Opinion

New security challenges in North-East

G Parthasarathy | Updated on April 17, 2019 Published on April 17, 2019

Threat quotient: On the rise across India’s eastern borders

Insurgent group Arakan Army’s strikes in Myanmar and tensions within Bangladesh over the Rohingya issue are worrisome

Public attention is now focussed predominantly on tensions and developments across our western borders. These developments, commencing with the Pulwama attack and air strike on Balakot, have resulted in an overheated political environment, amidst a bitterly contested national election campaign. The sad reality of Indian politics is that while attention is almost exclusively focussed on our western borders, we overlook what is happening across our eastern land and maritime borders.

India’s 5,800-km long land border with Myanmar and Bangladesh extends across Assam, Tripura, Mizoram, Meghalaya, West Bengal, Nagaland, Manipur and Arunachal Pradesh. All these States have faced, or continue to face, trans-border terrorist and separatist challenges.

Armed separatist groups in India’s north-east recently united under the banner of a so-called ‘United Liberation Front of Western South Asia’. These groups include the United Liberation Front of Assam (ULFA), the National Socialist Council of Nagaland (NSCN-K), the Kamtapur Liberation Organization and the National Democratic Front of Bodoland (Assam).

They were forced out of bases in Bangladesh a decade ago, after Sheikh Hasina assumed office. Her predecessor, Begum Khaleda Zia, had a close relationship with the ISI and permitted Indian separatist groups to act freely on Bangladesh soil, in collaboration with Bangladeshi extremist and terrorist outfits, like the Jamat-e-Islami and the Jamat-ul-Mujahideen. These separatist groups have, however, continued to operate from Myanmar, along and across Myanmar’s borders with China’s Yunnan Province. Their cadres move a freely across the Myanmar-China border and receive support and safe haven in China’s Yunnan Province.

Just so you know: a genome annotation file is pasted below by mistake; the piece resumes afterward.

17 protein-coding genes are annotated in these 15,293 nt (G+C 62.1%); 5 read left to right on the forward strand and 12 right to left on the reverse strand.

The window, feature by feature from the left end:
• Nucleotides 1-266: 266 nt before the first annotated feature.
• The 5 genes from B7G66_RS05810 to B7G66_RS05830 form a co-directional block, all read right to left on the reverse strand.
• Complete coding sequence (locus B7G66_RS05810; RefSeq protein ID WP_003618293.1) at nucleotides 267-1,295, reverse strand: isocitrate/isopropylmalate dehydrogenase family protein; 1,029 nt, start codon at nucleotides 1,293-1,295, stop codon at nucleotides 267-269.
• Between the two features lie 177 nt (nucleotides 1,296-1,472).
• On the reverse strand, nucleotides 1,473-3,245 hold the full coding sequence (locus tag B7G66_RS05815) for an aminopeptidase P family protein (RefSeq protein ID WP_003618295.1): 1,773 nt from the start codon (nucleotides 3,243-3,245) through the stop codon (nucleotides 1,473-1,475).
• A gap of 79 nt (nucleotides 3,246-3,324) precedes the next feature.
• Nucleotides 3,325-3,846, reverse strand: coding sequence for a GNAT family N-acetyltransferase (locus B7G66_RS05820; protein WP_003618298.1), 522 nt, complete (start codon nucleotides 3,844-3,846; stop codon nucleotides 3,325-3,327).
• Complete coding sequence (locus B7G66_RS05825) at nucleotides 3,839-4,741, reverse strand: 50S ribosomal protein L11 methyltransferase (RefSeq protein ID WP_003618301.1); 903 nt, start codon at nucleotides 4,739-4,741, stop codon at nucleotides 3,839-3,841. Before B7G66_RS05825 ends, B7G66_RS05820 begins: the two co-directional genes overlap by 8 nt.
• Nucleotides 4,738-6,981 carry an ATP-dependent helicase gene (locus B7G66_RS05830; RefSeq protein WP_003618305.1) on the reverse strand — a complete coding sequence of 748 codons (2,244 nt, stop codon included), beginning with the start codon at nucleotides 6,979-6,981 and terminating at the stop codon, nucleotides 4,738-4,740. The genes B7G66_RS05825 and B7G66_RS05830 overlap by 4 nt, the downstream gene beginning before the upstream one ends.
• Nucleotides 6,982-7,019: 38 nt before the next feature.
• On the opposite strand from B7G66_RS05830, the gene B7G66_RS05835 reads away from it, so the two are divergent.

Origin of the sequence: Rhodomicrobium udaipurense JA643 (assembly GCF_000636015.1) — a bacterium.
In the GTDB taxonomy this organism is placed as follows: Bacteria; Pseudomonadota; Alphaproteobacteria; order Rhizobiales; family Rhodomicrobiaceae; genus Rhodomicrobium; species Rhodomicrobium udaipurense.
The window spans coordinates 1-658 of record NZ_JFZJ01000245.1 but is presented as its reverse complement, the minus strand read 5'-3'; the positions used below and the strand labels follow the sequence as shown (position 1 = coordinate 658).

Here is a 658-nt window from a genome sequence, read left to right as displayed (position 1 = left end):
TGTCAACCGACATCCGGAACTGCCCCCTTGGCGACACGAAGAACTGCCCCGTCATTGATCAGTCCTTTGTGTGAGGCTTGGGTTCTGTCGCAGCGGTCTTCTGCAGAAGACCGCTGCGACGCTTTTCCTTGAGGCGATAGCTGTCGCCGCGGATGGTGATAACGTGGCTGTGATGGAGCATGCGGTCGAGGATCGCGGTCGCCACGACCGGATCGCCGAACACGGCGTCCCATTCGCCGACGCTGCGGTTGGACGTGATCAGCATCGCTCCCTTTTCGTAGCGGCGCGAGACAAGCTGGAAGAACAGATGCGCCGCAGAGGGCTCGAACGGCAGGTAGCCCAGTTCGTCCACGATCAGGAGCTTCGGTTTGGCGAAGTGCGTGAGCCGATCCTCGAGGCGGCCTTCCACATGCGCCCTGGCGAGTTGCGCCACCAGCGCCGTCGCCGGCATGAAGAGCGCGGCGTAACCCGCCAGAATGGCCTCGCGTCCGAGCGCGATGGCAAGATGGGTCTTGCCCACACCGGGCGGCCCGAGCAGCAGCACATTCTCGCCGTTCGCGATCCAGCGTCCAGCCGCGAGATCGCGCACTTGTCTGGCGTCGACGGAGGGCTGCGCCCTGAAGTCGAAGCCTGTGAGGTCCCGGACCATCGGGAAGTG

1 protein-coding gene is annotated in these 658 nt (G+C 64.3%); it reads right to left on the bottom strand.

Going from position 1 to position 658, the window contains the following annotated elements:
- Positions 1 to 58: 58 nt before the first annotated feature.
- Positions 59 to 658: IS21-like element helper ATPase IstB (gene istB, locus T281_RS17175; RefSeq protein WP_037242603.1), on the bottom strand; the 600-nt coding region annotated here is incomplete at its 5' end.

China also provides support and safe havens to separatist groups from Myanmar, like the Kachin Independence Army, the Arakan Army and the United Wa State Army. Beijing uses these ties as leverage, to obtain Myanmar’s cooperation in economic and infrastructure projects. The Myanmar army has, however, acted firmly against the NSCN (Khaplang) in recent months, compelling the separatist outfit to desist from cross-border activity, after raiding its bases.

Tough actions

Moreover, strict restrictions have been placed on the movement of NSCN (K) leaders and cadres in Myanmar. The Myanmar army has taken similar tough action against the ULFA, recently killing a senior ULFA leader, Jyotirmoy Asom, during an attack on an ULFA base in Myanmar.

Likewise, armed members of NSCN (K), based near Myanmar’s borders with India, have been moved away from the border and confined to camps. Myanmar is acting strongly to cooperate with India, thereby facilitating New Delhi’s peace process in Nagaland.

The crackdown by the Myanmar army on its Muslim Rohingya population, in its Rakhine Province, is now the focus of global attention. An estimated 1.1 million Rohingyas have fled to Bangladesh, where they live in difficult conditions.

Rohingyas, in smaller numbers, have also fled to countries like Indonesia and India. China and Japan have pledged substantial assistance for the repatriation and resettlement of Rohingya refugees, who are also receiving relief-supplies and assistance from western countries and UN organisations.